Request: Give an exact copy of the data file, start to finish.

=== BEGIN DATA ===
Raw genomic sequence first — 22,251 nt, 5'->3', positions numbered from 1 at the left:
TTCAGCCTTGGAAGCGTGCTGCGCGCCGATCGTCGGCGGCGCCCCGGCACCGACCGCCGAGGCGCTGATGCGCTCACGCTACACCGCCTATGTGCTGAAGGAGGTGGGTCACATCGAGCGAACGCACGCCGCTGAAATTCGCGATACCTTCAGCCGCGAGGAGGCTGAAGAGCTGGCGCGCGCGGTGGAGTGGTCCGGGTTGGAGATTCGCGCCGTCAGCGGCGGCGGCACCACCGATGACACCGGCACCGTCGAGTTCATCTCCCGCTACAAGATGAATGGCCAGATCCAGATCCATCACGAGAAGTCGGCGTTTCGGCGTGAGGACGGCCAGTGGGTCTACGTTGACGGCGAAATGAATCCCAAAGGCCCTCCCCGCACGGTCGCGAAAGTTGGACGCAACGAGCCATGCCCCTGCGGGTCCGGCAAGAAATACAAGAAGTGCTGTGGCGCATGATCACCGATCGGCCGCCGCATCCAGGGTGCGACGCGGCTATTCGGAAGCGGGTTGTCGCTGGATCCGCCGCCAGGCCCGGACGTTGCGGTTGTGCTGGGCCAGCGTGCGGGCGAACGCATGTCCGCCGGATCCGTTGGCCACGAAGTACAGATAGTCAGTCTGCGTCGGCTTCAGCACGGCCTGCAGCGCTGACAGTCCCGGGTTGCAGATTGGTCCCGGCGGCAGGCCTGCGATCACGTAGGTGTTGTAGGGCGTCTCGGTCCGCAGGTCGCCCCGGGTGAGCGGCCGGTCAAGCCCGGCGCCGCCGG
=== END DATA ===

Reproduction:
Raw genomic sequence first — 22,251 nt, 5'->3', positions numbered from 1 at the left:
TTCAGCCTTGGAAGCGTGCTGCGCGCCGATCGTCGGCGGCGCCCCGGCACCGACCGCCGAGGCGCTGATGCGCTCACGCTACACCGCCTATGTGCTGAAGGAGGTGGGTCACATCGAGCGAACGCACGCCGCTGAAATTCGCGATACCTTCAGCCGCGAGGAGGCTGAAGAGCTGGCGCGCGCGGTGGAGTGGTCCGGGTTGGAGATTCGCGCCGTCAGCGGCGGCGGCACCACCGATGACACCGGCACCGTCGAGTTCATCTCCCGCTACAAGATGAATGGCCAGATCCAGATCCATCACGAGAAGTCGGCGTTTCGGCGTGAGGACGGCCAGTGGGTCTACGTTGACGGCGAAATGAATCCCAAAGGCCCTCCCCGCACGGTCGCGAAAGTTGGACGCAACGAGCCATGCCCCTGCGGGTCCGGCAAGAAATACAAGAAGTGCTGTGGCGCATGATCACCGATCGGCCGCCGCATCCAGGGTGCGACGCGGCTATTCGGAAGCGGGTTGTCGCTGGATCCGCCGCCAGGCCCGGACGTTGCGGTTGTGCTGGGCCAGCGTGCGGGCGAACGCATGTCCGCCGGATCCGTTGGCCACGAAGTACAGATAGTCAGTCTGCGTCGGCTTCAGCACGGCCTGCAGCGCTGACAGTCCCGGGTTGCAGATTGGTCCCGGCGGCAGGCCTGCGATCACGTAGGTGTTGTAGGGCGTCTCGGTCCGCAGGTCGCCCCGGGTGAGCGGCCGGTCAAGCCCGGCGCCGCCGG